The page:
cover image Higher on the Door

Higher on the Door

James Stevenson. Greenwillow Books, $12.95 (32pp) ISBN 978-0-688-06636-9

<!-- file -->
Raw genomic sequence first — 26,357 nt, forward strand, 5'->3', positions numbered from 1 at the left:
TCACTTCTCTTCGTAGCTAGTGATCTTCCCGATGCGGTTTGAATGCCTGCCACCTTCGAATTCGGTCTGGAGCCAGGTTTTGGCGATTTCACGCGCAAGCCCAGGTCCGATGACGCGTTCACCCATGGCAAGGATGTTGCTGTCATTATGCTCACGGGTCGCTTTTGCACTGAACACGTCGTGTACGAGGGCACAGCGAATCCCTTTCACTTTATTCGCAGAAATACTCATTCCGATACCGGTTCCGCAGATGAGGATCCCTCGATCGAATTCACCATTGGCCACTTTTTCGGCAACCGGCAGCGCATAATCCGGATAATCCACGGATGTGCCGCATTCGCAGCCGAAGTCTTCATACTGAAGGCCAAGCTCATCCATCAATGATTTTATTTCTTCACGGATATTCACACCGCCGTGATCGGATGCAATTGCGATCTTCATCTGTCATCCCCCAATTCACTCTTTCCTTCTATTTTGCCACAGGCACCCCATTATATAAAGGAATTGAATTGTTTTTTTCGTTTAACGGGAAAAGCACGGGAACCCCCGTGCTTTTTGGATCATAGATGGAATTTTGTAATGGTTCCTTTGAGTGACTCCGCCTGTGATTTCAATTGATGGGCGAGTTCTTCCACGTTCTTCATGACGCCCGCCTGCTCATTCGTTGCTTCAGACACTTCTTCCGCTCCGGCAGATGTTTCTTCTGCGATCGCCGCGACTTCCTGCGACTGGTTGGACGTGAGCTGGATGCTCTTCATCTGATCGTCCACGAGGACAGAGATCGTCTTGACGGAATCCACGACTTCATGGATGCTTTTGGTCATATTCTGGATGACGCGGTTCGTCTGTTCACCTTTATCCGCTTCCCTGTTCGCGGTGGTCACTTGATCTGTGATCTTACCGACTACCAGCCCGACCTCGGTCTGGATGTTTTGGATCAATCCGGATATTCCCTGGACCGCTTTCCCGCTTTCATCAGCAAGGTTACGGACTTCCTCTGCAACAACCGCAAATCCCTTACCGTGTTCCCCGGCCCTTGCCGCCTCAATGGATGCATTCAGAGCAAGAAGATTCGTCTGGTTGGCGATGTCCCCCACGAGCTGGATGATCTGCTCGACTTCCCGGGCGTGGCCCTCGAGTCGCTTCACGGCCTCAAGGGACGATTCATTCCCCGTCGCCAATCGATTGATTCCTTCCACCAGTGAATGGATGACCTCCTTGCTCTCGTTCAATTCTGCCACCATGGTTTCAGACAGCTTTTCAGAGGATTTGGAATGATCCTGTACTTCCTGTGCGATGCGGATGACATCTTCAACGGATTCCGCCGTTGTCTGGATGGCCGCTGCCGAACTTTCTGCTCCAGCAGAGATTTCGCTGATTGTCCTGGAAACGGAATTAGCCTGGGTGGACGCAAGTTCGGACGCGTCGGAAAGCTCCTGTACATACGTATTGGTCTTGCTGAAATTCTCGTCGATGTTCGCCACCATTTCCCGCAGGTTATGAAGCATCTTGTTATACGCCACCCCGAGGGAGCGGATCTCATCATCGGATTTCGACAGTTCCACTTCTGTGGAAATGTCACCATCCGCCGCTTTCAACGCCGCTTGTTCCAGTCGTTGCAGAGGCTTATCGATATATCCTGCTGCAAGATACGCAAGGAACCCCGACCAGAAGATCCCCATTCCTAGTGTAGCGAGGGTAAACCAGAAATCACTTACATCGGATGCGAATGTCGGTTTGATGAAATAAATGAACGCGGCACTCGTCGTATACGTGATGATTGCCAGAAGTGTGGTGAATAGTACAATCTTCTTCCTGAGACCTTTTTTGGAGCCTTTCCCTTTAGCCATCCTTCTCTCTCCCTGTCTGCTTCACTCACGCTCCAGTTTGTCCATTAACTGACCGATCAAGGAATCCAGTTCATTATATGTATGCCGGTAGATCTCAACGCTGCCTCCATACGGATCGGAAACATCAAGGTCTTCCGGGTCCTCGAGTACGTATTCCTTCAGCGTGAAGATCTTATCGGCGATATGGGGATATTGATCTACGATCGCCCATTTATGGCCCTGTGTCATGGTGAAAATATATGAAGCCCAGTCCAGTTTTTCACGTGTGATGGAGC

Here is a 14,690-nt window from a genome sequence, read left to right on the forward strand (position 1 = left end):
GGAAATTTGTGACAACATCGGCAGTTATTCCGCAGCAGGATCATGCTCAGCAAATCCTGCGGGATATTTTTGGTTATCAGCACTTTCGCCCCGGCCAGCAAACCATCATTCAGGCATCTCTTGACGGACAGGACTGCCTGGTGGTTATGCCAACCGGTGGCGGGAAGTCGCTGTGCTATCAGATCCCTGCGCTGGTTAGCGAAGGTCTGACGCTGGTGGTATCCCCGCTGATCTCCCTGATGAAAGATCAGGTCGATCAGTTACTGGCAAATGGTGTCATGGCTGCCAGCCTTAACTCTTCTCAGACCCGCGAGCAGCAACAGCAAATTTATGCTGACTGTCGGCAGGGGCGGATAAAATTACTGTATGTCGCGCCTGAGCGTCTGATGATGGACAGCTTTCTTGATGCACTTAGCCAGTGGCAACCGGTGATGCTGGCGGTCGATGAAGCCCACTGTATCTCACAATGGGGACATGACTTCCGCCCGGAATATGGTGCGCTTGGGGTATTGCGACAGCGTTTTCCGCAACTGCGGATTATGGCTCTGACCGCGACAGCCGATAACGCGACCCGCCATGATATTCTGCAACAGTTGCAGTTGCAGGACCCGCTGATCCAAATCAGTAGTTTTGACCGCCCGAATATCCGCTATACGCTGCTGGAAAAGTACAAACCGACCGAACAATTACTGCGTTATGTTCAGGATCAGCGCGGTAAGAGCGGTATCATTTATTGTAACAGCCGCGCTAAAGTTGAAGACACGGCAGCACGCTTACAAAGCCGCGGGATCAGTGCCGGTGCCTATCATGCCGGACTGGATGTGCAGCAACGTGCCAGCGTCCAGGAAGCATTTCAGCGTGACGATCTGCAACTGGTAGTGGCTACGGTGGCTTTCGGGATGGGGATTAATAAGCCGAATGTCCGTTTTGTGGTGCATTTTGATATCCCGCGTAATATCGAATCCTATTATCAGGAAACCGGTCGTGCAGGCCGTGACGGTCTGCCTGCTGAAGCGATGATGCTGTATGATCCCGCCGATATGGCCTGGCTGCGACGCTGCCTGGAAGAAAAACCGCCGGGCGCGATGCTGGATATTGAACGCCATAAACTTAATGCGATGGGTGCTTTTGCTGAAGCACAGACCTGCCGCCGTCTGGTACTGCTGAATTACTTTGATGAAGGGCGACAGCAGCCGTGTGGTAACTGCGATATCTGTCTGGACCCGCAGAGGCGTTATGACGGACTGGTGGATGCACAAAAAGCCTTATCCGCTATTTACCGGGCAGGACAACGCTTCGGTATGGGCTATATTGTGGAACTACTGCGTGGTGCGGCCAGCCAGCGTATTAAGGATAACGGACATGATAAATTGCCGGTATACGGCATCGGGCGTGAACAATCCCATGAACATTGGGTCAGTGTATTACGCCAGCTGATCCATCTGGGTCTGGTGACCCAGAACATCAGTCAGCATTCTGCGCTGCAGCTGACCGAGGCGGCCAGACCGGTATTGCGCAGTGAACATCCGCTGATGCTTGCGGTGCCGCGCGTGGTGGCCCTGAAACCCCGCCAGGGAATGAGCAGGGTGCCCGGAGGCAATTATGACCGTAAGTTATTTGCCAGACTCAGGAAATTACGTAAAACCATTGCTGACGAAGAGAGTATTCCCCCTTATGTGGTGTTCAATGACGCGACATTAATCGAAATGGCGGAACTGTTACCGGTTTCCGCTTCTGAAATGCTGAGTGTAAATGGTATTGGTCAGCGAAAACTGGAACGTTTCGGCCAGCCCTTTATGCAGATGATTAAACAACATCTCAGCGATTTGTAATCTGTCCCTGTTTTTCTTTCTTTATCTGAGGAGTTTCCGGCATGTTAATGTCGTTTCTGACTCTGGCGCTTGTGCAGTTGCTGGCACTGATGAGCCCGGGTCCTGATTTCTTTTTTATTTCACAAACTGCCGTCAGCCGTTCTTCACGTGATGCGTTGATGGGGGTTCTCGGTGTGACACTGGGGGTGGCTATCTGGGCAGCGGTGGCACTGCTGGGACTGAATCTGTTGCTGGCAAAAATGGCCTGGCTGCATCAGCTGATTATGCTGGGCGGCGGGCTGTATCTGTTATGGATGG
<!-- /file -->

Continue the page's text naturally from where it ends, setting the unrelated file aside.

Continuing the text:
Here Stevenson expands more fully on the themes he introduced in When I Was Nine; once more there are no black outlines, nor those familiar scrawls filled in with puddles of watercolor. His people and landscapes have the simple forms of distant memory. With them he offers a friendly, quite gentle glimpse of his childhood, answering, perhaps, the youthful query ""What was it like in the olden days?'' There were small eventsswinging on summer vines, measuring height on a door nicked with growth marks, knowing which neighbors liked kids and which homes on the block were off limits. And there were big eventstaking a train to New York City, trying to spot home from the top of the Empire State Building and waving good-bye to ocean-going grandparents from a pier. The text is spare and given to understatement, consisting of amusing, on-the-mark observations about the pitfalls and proud moments of being a kid: ``I couldn't make a loud whistle with two fingers. I couldn't learn to juggle. But I could wiggle my ears one at a time. And I could fall over on my face without getting hurt. (You put your hands up at the very last minute.)'' The vigor of the remembrance is in the paintings. The artist's strokes of color are unaffected and abstract: mere blots of paint represent children in one context and entire forests in another. There is humor and the tender irony of hindsight, especially in the last lines: ``I asked, `Can I go on an ocean liner?' `When you get older,' my parents said. . . . I couldn't wait to get higher on the door.'' Stevenson touches on the color-filled moments of childhood that are at once particular and universal. (5-8)